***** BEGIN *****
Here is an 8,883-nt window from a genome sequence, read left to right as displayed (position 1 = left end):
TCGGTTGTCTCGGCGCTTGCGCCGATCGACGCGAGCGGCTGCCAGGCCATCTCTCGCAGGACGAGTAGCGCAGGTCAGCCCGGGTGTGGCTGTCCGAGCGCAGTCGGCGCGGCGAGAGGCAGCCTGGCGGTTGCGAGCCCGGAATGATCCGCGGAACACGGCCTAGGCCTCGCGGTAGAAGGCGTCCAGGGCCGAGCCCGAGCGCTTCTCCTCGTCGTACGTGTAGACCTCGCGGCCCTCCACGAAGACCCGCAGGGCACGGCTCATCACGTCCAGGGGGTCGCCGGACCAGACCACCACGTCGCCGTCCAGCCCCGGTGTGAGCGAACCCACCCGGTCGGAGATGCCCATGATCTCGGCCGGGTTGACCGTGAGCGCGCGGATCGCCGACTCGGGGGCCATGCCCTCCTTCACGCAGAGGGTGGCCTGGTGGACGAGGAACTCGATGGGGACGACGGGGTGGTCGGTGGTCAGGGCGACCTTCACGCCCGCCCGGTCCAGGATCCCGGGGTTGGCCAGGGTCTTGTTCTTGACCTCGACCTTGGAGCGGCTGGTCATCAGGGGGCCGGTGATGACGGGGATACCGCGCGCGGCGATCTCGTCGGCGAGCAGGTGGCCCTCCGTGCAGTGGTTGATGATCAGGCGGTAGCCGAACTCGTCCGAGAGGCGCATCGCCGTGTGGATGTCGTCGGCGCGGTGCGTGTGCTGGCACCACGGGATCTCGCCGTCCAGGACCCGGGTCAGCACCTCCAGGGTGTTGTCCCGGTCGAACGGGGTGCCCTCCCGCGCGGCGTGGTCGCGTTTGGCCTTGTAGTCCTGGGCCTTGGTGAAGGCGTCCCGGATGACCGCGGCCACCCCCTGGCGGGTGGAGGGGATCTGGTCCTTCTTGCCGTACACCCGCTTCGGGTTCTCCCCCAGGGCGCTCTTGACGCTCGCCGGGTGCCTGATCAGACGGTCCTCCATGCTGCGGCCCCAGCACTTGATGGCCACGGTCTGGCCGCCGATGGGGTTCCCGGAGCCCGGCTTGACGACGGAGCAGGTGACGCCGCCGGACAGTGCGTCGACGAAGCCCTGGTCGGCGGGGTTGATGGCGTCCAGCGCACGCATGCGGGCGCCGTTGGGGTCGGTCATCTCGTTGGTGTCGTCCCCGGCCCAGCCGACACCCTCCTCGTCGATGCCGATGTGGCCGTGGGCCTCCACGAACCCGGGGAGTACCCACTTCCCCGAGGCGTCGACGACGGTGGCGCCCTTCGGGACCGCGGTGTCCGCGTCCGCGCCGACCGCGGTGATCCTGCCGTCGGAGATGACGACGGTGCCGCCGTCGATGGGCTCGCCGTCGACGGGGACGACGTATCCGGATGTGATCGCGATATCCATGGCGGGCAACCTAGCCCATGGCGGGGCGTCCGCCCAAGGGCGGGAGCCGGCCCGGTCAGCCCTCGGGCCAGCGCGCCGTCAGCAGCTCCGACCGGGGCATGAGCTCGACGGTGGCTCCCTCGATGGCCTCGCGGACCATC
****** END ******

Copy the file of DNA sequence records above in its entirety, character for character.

Here is an 8,883-nt window from a genome sequence, read left to right as displayed (position 1 = left end):
TCGGTTGTCTCGGCGCTTGCGCCGATCGACGCGAGCGGCTGCCAGGCCATCTCTCGCAGGACGAGTAGCGCAGGTCAGCCCGGGTGTGGCTGTCCGAGCGCAGTCGGCGCGGCGAGAGGCAGCCTGGCGGTTGCGAGCCCGGAATGATCCGCGGAACACGGCCTAGGCCTCGCGGTAGAAGGCGTCCAGGGCCGAGCCCGAGCGCTTCTCCTCGTCGTACGTGTAGACCTCGCGGCCCTCCACGAAGACCCGCAGGGCACGGCTCATCACGTCCAGGGGGTCGCCGGACCAGACCACCACGTCGCCGTCCAGCCCCGGTGTGAGCGAACCCACCCGGTCGGAGATGCCCATGATCTCGGCCGGGTTGACCGTGAGCGCGCGGATCGCCGACTCGGGGGCCATGCCCTCCTTCACGCAGAGGGTGGCCTGGTGGACGAGGAACTCGATGGGGACGACGGGGTGGTCGGTGGTCAGGGCGACCTTCACGCCCGCCCGGTCCAGGATCCCGGGGTTGGCCAGGGTCTTGTTCTTGACCTCGACCTTGGAGCGGCTGGTCATCAGGGGGCCGGTGATGACGGGGATACCGCGCGCGGCGATCTCGTCGGCGAGCAGGTGGCCCTCCGTGCAGTGGTTGATGATCAGGCGGTAGCCGAACTCGTCCGAGAGGCGCATCGCCGTGTGGATGTCGTCGGCGCGGTGCGTGTGCTGGCACCACGGGATCTCGCCGTCCAGGACCCGGGTCAGCACCTCCAGGGTGTTGTCCCGGTCGAACGGGGTGCCCTCCCGCGCGGCGTGGTCGCGTTTGGCCTTGTAGTCCTGGGCCTTGGTGAAGGCGTCCCGGATGACCGCGGCCACCCCCTGGCGGGTGGAGGGGATCTGGTCCTTCTTGCCGTACACCCGCTTCGGGTTCTCCCCCAGGGCGCTCTTGACGCTCGCCGGGTGCCTGATCAGACGGTCCTCCATGCTGCGGCCCCAGCACTTGATGGCCACGGTCTGGCCGCCGATGGGGTTCCCGGAGCCCGGCTTGACGACGGAGCAGGTGACGCCGCCGGACAGTGCGTCGACGAAGCCCTGGTCGGCGGGGTTGATGGCGTCCAGCGCACGCATGCGGGCGCCGTTGGGGTCGGTCATCTCGTTGGTGTCGTCCCCGGCCCAGCCGACACCCTCCTCGTCGATGCCGATGTGGCCGTGGGCCTCCACGAACCCGGGGAGTACCCACTTCCCCGAGGCGTCGACGACGGTGGCGCCCTTCGGGACCGCGGTGTCCGCGTCCGCGCCGACCGCGGTGATCCTGCCGTCGGAGATGACGACGGTGCCGCCGTCGATGGGCTCGCCGTCGACGGGGACGACGTATCCGGATGTGATCGCGATATCCATGGCGGGCAACCTAGCCCATGGCGGGGCGTCCGCCCAAGGGCGGGAGCCGGCCCGGTCAGCCCTCGGGCCAGCGCGCCGTCAGCAGCTCCGACCGGGGCATGAGCTCGACGGTGGCTCCCTCGATGGCCTCGCGGACCATC